Forrester Principal Analyst Brendan Witcher examines the current and somewhat confusing state of retail, disentangling why some retailers are struggling in a market that has more tailwinds than headwinds.
Brendan Witcher, Principal Analyst
The market signals are rather positive in economies that are fueled by consumer spending. In 2016, retail grew 4% (not too shabby), and consumer confidence is near historic highs. But headlines are filled with less-than-stellar results, store closings, and predictions of a rocky 2017.
Conventional wisdom would tell us that this is digital disruption showing itself — essentially, the long tail of the Amazon effect causing the second large-scale constriction of brick and mortar. Conventional wisdom would be wrong.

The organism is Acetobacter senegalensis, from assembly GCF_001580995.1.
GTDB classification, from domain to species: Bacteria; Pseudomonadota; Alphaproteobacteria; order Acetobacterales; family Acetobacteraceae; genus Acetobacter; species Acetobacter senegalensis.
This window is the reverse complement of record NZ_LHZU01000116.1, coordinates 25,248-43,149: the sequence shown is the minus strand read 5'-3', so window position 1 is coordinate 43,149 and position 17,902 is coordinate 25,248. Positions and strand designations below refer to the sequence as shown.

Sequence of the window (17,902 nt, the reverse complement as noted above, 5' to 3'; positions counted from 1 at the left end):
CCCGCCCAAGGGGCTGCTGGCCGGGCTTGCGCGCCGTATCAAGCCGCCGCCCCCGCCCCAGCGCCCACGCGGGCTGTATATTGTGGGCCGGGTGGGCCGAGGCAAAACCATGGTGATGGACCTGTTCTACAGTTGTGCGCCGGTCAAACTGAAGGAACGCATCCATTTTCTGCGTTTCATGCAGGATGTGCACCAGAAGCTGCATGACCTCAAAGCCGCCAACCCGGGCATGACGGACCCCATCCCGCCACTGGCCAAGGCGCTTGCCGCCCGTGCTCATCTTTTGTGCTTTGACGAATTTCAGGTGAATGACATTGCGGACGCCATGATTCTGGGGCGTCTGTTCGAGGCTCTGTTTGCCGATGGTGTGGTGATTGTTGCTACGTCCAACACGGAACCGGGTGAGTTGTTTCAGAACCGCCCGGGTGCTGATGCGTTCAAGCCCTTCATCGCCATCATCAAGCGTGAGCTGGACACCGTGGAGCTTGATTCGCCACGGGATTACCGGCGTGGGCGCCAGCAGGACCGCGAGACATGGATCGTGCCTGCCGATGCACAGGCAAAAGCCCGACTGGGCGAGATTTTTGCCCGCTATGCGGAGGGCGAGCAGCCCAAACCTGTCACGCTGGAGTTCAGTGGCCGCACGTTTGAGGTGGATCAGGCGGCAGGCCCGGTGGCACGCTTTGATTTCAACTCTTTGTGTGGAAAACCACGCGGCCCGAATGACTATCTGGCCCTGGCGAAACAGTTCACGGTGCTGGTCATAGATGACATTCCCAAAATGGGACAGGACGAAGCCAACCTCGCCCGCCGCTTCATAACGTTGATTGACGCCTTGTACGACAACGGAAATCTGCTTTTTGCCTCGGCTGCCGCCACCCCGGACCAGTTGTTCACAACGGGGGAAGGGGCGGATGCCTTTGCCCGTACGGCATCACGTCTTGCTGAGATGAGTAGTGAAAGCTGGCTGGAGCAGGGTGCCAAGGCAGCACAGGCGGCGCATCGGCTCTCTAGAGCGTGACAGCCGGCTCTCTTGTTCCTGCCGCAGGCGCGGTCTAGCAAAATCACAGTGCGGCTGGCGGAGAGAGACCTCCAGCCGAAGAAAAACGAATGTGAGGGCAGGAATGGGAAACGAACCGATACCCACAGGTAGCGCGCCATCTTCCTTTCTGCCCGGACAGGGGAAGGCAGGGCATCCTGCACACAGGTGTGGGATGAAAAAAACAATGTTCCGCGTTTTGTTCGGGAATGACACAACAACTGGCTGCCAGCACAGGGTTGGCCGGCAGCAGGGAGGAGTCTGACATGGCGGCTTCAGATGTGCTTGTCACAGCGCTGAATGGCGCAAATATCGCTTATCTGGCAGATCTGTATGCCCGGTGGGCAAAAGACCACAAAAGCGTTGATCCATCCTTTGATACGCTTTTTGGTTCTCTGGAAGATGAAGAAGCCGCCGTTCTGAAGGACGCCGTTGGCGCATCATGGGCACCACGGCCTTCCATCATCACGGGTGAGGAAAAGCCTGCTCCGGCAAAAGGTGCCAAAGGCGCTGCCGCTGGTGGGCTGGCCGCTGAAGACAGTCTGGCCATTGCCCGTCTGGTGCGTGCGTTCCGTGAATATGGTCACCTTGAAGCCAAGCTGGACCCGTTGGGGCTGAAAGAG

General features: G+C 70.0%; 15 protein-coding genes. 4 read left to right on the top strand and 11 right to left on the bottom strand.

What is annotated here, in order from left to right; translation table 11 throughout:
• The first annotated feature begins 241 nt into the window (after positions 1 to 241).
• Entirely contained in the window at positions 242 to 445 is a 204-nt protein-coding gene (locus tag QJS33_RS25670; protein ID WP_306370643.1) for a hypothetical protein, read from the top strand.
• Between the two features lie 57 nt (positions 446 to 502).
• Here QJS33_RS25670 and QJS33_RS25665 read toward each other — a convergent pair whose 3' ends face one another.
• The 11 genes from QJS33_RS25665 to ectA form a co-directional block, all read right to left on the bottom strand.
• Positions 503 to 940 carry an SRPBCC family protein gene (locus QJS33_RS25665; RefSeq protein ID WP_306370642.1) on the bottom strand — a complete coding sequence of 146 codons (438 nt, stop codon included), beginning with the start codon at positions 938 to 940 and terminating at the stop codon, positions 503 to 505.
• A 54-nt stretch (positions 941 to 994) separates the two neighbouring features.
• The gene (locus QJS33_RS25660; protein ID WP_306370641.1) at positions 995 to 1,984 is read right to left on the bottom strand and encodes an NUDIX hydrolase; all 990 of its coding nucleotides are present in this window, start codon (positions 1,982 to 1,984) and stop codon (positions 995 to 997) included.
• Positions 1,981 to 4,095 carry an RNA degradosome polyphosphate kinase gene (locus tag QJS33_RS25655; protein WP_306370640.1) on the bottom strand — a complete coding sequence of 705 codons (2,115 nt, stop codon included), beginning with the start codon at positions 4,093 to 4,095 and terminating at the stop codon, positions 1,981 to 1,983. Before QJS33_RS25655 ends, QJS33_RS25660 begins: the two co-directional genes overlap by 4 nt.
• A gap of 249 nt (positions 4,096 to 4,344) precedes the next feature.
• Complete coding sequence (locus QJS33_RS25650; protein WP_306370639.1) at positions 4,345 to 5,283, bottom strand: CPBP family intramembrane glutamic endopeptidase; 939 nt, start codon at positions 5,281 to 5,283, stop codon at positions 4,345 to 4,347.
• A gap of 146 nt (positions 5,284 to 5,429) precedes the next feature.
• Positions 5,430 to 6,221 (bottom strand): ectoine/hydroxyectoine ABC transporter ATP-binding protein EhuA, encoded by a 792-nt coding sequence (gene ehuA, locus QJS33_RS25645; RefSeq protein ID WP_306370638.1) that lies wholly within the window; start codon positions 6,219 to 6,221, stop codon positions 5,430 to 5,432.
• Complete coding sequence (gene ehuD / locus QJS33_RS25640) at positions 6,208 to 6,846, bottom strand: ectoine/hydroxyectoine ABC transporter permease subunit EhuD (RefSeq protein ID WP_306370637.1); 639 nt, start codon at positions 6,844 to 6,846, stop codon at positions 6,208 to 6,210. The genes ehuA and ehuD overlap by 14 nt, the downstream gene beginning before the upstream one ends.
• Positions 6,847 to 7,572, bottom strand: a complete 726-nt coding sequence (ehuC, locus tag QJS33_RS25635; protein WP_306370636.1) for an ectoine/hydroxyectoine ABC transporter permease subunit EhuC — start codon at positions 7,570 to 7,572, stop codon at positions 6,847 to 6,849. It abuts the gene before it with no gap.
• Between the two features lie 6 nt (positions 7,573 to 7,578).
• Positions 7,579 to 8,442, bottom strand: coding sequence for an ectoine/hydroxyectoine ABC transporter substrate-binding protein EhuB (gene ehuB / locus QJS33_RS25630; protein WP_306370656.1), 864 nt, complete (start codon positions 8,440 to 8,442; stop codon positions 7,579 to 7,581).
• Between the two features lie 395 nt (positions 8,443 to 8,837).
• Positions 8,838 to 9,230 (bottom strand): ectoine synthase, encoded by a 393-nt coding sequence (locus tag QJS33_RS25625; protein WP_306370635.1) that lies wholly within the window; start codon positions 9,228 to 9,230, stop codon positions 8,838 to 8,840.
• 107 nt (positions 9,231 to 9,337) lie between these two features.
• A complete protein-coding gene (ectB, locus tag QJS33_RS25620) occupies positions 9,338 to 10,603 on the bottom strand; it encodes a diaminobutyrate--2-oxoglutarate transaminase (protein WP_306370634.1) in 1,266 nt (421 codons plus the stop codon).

In fact, retail square footage in the US is at record highs, and $3 trillion of the $3.4 trillion in retail sales in the US was transacted in the physical store. Digital players like Amazon and Warby Parker are opening stores. The problem is not that there is physical space; it’s that most retailers have unremarkable in-store experiences, misunderstand the strategic role of digital, and fail to compete on the basis of what customers really care about.
The retail game has changed, and aged, old-school strategies are hitting a wall. By 2021, 40% of in-store transactions will be influenced or determined by digital, and instead of seeing the physical space as a liability, retailers need to see it as an untouched frontier to deliver differentiated experiences.
In this episode, Brendan Witcher describes the current and future state of affairs in retail. He also shares a vision for the digital and physical space that aligns to — or catches up to — customers who are digitally savvy and demand experiences and services that are simply unavailable or not envisioned by far too many retailers.